Candles certainly add ambiance and can look beautiful in a holiday centerpiece. But, candle wax on your beautiful carpet may seem like a major disaster. Luckily, you can actually get it off of your carpet fairly easily. Handyman Bob Vila recommends that you “scrape up the drippings, lay down a paper towel, and run an iron set to low heat over the area. As the wax liquefies, the paper towel will absorb it. Continue until all the wax is absorbed.” Just make sure the iron is set to low heat before tackling this clean-up job.
Coffee spills are common even if it’s not a holiday, so go easy on that clumsy cousin! The spill should have been blotted up immediately with towels. (Note, we said blotted, not scrubbed!) If the spill doesn’t come up immediately, rinse it with lukewarm water, and blot again. If the stain remains the folks at bobvila.com recommend that you rinse it “with a mixture of one cup of white vinegar and three cups of water until the discoloration disappears.”
Makeup might look great on your face, but no one wants it on their carpet. To clean up mishaps involving “lipstick, nail polish, or other types of makeup, first, carefully scrape off the excess with the blunt edge of a knife or spoon. Apply a little rubbing alcohol or non-acetone-based nail polish remover to the stain and blot with a clean cotton swab. Rinse thoroughly with warm water.”
Sometimes a carpet just can’t be saved, and that’s where we come in. Our designers at KFD are happy to help you choose new flooring to suit your needs.
It’s holiday time, and all of us here at Kruper Flooring Design wanted to share some fun with our followers. So for this week’s blog, we gathered 10 little-known facts from around the web about our favorite topic…flooring!
- Red carpets have symbolized a pathway for important people for over 2000 years. It originated in Greece.
- But the phrase “roll out the red carpet” is thought to come from cruise ships in the early 1900s. They used red carpets to welcome their first-class guests.
- The Magic Carpet in Disney’s Alladin is actually a rug.
- The vacuum cleaner was invented in 1901.
- Which was almost 60 years after the street sweeper was invented.
- Some people think vinyl and linoleum are the same thing, but they’re not. Vinyl is synthetic, while linoleum is made of natural materials.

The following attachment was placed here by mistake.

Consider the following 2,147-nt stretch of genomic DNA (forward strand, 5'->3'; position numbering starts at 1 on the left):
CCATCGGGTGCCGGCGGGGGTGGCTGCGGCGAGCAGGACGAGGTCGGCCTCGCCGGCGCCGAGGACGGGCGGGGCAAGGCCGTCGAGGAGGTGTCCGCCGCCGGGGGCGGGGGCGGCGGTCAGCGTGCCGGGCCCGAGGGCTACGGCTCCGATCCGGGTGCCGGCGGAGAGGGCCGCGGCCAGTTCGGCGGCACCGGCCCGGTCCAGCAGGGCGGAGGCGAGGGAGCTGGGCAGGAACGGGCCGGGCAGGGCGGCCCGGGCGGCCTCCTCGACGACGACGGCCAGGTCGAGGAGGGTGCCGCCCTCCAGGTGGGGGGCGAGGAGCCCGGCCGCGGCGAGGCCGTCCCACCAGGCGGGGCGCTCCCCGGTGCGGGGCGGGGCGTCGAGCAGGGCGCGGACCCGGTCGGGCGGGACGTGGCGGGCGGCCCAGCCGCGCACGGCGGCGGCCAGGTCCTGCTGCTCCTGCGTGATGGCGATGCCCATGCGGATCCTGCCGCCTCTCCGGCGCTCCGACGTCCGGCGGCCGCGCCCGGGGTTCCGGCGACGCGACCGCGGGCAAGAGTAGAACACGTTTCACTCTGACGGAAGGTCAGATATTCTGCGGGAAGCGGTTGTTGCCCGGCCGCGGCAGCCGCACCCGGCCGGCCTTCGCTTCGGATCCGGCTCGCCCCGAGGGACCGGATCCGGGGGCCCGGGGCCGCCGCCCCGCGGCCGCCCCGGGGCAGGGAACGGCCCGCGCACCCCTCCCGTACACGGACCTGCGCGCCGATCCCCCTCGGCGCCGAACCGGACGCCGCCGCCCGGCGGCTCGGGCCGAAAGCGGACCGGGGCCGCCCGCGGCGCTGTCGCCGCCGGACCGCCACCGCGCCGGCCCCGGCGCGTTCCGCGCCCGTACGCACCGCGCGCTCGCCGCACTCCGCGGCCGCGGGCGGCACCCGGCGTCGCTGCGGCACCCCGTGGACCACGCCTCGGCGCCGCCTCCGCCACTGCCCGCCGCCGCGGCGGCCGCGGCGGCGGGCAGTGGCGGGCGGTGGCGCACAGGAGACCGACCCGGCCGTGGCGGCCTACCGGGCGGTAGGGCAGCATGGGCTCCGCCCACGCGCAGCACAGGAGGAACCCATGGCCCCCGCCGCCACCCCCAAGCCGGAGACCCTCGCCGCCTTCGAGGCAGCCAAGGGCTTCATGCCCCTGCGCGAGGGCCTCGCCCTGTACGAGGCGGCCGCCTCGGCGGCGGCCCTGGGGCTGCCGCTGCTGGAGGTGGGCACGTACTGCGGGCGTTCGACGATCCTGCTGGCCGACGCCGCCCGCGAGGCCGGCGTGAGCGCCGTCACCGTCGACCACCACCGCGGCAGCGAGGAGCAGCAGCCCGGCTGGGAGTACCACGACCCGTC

- Here’s one for the yuck file, if you don’t vacuum your floor for a year it can retain several pounds of dirt.
- The Boston Celtic’s famous parquet floor at the Boston Garden was cut into pieces and sold in 1999 after the team moved into the Fleet Center.
- But some of the pieces from the old floor were incorporated into the Fleet Center’s floor.
- The oldest carpet that still exists today is thought to be 2,000 years old. Called the Pazyryk carpet, it was found in a Scythian tomb in Siberia in the 1940′s
Your flooring may not be 2,000 years old, but if it has seen better days, give us a call and we’ll help you pick out something new.
There’s only a little over a week to go before Thanksgiving! If you’re hosting your entire extended family for a boisterous dinner or if it’s only going to be a cozy meal, you’ll want to show off your home at its best. And that starts from the bottom up. We’ve got some tips on how to clean various types of flooring.
Hardwood Floors: The great thing about hardwood flooring is it’s beautiful, natural, and easy to clean. You should be cleaning your hardwood floors at least once a week using a dry-mop, a broom, or a vacuum made for hardwood floors. Don’t use a vacuum with a beater bar, it can damage your floor. For a deeper clean, if you have a surface finished floor, home guru Bob Vila recommends using a homemade solution comprising a quarter-cup of dish soap and a gallon of warm water. “Saturate a sponge mop with the cleaner, wring out the excess liquid until the mop head is damp but not dripping, then mop three-foot sections of the floor at a time using circular motions to draw out dirt and grime. Then, rinse the mop in fresh water, wring out the excess, and damp mop the floor again to soak up lingering cleaner. Use a soft, clean towel to dry the floor.”
Tile Flooring: A favorite for bathrooms and kitchens, tile floors are super easy to maintain. You can use almost any type of cleaner on porcelain or ceramic tile floors. You can use an all-purpose cleaner, plain vinegar, or even dish soap. The folks at the home decor site The Spruce recommend that after sweeping or vacuuming, dip a chamois mop or rag in the solution. They don’t recommend a sponge mop. One mistake a lot of people make is not changing the water often. If you don’t you’ll just be spreading dirt around.
Carpets and Rugs: Carpets and rugs can make your home seem warm and cozy. Make sure you vacuum at least once a week, paying special attention to high-traffic areas. Pre-holidays might be a good time to deep clean your carpets and rugs. Of course, you can hire someone to do the deep clean, but you can also do-it-yourself. Rental machines are easy to find. The deep steam clean will get out dirt and stains that your regular cleaning may miss.
After deep cleaning your floors, you might realize it’s time to replace or refinish your flooring. Contact us at KFD to talk about your design options.